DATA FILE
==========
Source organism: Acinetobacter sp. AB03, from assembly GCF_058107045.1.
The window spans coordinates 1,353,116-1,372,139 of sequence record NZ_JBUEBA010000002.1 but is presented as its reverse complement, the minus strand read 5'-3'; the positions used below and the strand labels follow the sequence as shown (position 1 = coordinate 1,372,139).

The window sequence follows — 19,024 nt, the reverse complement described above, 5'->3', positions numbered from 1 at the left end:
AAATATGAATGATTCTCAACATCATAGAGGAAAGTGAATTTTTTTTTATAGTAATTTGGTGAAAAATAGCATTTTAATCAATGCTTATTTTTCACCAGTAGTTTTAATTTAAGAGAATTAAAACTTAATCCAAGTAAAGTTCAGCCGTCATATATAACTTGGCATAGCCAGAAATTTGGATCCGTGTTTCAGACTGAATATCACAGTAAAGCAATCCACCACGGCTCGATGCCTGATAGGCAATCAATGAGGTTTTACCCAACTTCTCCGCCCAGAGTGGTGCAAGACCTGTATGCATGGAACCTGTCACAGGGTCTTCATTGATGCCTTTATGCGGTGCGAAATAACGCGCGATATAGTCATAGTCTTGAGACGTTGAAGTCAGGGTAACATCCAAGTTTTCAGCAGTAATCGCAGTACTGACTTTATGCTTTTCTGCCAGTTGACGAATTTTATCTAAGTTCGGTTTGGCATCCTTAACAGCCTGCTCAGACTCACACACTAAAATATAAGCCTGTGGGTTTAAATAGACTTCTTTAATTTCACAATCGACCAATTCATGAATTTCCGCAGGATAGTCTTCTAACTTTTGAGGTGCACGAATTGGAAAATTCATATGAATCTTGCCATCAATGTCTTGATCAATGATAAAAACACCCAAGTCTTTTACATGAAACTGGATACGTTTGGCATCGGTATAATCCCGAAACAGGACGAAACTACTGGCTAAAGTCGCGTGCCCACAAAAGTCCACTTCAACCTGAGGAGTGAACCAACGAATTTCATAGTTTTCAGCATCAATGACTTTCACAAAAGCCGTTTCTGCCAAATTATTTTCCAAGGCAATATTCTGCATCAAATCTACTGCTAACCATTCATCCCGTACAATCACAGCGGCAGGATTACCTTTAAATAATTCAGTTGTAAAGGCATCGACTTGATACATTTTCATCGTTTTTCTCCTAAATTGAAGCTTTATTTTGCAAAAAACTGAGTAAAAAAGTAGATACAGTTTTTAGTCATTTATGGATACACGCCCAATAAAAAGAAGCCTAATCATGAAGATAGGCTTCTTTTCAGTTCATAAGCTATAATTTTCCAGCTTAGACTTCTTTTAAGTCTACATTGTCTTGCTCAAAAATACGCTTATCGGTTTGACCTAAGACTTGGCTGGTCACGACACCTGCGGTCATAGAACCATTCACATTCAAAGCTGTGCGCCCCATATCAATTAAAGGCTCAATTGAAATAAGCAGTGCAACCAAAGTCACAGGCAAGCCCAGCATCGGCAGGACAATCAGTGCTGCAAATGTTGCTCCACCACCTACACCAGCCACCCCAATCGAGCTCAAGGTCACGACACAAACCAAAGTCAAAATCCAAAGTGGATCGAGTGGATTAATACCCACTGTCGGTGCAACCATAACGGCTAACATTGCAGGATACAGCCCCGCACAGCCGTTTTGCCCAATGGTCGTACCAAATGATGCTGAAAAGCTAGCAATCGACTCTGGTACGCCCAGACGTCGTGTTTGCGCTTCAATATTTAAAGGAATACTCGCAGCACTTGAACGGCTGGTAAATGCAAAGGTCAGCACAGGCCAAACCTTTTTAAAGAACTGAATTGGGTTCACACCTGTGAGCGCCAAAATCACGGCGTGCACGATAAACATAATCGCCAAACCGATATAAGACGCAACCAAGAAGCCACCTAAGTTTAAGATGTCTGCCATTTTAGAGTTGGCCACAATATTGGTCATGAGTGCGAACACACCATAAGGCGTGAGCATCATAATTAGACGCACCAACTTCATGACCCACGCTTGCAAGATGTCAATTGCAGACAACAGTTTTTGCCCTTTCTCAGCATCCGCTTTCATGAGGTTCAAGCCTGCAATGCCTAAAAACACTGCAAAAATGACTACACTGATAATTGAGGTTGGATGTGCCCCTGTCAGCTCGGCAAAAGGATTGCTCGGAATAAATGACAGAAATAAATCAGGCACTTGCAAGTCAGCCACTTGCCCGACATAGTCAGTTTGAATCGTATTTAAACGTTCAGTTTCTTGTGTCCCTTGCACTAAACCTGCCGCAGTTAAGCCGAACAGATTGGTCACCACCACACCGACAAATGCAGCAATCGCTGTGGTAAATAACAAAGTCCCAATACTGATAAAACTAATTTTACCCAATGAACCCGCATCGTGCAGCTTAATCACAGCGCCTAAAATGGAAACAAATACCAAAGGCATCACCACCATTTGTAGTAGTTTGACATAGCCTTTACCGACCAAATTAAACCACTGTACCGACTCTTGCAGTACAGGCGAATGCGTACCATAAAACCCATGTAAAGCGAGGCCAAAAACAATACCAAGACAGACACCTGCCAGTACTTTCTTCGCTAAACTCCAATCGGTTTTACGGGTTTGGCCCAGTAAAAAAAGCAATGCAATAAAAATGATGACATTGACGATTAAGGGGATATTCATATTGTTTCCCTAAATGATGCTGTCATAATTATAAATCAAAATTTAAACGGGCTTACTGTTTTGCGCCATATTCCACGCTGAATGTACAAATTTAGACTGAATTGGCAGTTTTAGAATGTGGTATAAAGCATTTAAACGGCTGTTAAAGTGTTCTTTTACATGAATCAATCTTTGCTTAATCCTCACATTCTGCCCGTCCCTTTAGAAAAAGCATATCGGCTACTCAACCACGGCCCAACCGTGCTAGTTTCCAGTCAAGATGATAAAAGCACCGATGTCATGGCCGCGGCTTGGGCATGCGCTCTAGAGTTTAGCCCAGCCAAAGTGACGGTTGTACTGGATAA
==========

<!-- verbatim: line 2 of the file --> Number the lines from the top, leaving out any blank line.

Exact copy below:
The window spans coordinates 1,353,116-1,372,139 of sequence record NZ_JBUEBA010000002.1 but is presented as its reverse complement, the minus strand read 5'-3'; the positions used below and the strand labels follow the sequence as shown (position 1 = coordinate 1,372,139).